Trillium Book Awards Author Reading 2015

The Empress Letters

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The Empress Letters

Cormorant Books, 2007

In a series of letters written while on board the Empress of Asia, en route from Victoria to Shanghai, Poppy von Stronheim Mandeville explains the secret history of her family to her daughter, Precious. From the activities of her opium and rum smuggling mother, to the truth behind Precious’ conception, Poppy must unravel the secrets that her mother kept from her, and that Poppy has until now kept from Precious. A world of lies, etiquette and whispers, The Empress Letters shows both the fantasy and dark reality of Victoria in the early 20th century.


From The Empress Letters:

Letter to Herself by Poppy von Stronheim Mandeville, mailed from the Empress of Asia, May 12, 1929:

Once, when I was at a dinner party at a posh London Club, I went to the marble and gold ladies powder room and found a baby in the toilet. It was a foetus curled up like those dried medicinal seahorses they sell at Mah Leung in Chinatown, a little sea creature with its thumb in its mouth. I stood there, forgetting I had to pee. I didn’t know whether to flush the nacreous flesh or fish it out. The toilet was running, perhaps broken. Was the porcelain head clearing its throat, preparing to sing its wet requiem for aborted foetuses? What if the abalone child plugged the drain and the water closet with a seat shaped like a seashell overflowed? Where would I hide the tiny body if I removed it?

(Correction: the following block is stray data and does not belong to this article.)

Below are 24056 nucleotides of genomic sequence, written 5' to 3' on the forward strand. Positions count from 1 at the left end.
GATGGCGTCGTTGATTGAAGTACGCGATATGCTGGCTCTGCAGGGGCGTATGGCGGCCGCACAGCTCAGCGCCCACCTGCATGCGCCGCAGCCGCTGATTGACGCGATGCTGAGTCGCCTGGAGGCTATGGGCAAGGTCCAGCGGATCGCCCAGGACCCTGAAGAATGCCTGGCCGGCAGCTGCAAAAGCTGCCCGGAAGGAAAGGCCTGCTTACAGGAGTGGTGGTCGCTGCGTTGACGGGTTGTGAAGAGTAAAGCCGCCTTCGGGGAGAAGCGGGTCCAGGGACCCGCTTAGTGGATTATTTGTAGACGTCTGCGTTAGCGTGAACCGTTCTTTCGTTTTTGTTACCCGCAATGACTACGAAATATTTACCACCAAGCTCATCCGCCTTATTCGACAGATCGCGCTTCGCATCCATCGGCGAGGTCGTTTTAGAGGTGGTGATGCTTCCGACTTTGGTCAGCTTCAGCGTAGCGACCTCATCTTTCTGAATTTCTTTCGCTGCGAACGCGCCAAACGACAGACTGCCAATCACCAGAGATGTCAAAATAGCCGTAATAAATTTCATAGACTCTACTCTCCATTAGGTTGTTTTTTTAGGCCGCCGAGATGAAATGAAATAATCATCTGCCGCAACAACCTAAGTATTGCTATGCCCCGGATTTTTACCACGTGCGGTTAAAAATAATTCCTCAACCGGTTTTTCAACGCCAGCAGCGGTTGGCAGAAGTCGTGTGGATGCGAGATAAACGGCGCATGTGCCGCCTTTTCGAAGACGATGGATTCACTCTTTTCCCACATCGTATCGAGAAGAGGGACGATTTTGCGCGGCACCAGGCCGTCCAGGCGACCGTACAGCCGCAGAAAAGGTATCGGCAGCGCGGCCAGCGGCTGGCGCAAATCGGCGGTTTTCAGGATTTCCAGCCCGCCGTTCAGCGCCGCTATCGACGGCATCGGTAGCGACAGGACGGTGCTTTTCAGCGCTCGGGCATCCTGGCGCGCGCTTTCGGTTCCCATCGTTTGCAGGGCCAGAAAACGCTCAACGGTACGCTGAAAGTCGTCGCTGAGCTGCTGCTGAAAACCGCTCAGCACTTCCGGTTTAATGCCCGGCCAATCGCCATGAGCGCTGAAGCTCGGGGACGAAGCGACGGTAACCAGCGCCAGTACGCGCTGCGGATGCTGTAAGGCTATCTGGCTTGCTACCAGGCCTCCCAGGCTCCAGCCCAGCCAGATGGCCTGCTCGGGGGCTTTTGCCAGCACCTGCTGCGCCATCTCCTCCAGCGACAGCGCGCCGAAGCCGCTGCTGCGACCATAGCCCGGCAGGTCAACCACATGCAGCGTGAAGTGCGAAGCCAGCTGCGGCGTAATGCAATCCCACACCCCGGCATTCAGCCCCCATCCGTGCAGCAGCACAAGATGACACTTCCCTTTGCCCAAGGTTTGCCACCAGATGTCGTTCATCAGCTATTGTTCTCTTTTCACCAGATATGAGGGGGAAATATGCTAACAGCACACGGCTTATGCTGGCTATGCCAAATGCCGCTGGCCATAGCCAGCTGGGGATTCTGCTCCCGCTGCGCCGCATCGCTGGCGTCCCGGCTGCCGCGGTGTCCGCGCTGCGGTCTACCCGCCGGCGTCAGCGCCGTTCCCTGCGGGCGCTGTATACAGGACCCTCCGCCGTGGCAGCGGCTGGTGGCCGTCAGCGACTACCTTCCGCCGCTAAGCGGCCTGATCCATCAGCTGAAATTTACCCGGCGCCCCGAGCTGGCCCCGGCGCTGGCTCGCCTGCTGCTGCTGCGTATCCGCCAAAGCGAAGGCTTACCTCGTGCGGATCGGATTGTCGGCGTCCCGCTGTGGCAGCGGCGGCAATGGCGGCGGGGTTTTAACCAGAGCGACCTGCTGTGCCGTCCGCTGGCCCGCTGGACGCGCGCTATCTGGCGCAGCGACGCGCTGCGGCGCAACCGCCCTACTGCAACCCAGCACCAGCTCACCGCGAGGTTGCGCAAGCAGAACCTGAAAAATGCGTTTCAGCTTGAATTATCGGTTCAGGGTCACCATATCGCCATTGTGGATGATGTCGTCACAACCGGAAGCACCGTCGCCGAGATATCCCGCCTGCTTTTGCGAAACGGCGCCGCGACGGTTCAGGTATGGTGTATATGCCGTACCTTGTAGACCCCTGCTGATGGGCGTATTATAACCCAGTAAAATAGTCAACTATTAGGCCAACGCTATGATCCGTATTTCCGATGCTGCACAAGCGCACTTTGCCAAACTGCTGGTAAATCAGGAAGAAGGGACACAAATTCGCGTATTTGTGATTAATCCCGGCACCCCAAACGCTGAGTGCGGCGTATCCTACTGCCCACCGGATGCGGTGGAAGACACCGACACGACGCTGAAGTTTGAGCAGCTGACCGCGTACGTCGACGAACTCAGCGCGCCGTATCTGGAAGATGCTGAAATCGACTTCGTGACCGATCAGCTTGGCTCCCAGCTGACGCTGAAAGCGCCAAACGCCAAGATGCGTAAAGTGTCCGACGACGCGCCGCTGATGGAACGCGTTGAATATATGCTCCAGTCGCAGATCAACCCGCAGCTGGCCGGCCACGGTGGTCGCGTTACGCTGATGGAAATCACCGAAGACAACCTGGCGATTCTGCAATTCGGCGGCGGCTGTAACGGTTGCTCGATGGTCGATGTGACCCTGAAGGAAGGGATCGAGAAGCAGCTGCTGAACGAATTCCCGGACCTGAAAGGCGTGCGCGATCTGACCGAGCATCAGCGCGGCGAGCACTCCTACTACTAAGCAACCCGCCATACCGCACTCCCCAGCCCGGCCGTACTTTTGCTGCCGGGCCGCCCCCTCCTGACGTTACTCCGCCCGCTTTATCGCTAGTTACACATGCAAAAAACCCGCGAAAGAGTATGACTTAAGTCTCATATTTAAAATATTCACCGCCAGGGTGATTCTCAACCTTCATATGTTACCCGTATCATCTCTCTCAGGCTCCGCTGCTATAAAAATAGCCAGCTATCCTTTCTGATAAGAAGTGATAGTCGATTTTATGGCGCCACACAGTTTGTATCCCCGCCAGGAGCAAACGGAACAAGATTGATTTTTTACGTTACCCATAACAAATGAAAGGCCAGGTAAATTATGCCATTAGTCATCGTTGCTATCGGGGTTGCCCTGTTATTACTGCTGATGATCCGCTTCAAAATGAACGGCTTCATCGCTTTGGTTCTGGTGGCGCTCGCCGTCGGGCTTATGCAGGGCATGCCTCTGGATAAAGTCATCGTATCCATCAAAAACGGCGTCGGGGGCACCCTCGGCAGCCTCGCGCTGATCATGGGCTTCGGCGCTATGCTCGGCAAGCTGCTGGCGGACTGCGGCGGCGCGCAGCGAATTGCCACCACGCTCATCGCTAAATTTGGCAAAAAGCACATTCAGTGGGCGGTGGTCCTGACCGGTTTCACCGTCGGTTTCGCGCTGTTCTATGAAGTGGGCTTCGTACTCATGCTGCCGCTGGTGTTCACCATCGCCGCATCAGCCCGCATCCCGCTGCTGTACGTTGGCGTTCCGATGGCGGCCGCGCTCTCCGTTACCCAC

I couldn’t touch the curled flesh, flush it or pee on it. It hurt to look. I decided to leave the little creature. The gentleman’s room was empty. I ducked in and locked the door, my heart racing. When I turned on the tap water and sat down, I couldn’t go. I felt faint, leaned forward with my head in my hands. My nose started to bleed. I had to do something. My long absence from the dinner table would be noticed. If another guest found the foetus, she would assume it was mine. When my nosebleed stopped, I washed my face with cold water, dried myself with a towel, put on fresh lip rouge, went back to the ladies and flushed.

The dear little thing went down. I watched the foetus begin its journey back to the sea, where it no doubt encountered other babies from all different parts of the city.

There were twenty of us at dinner in the private dining room. I sat down, remembering to lift my skirt carefully, so I didn’t harm the silk pleats, and looked around the table, a blaze of candlelight and diamonds and melting ice. The future king was there and I think he knew the sky was falling, or had already fallen with those of our generation who killed or were killed in the poppy fields of France.

Where I come from, most of the servants are Chinese, with sadness written in every expression and gesture we Occidentals call “inscrutable.” I too have striven for inscrutability, and invisibility. My mother’s secrets are planted in her garden. My secrets are hidden in the gardens I paint. But, like the foetus in the toilet, they are there to be seen by the right people.

Read more about The Empress Letters at Linda's website.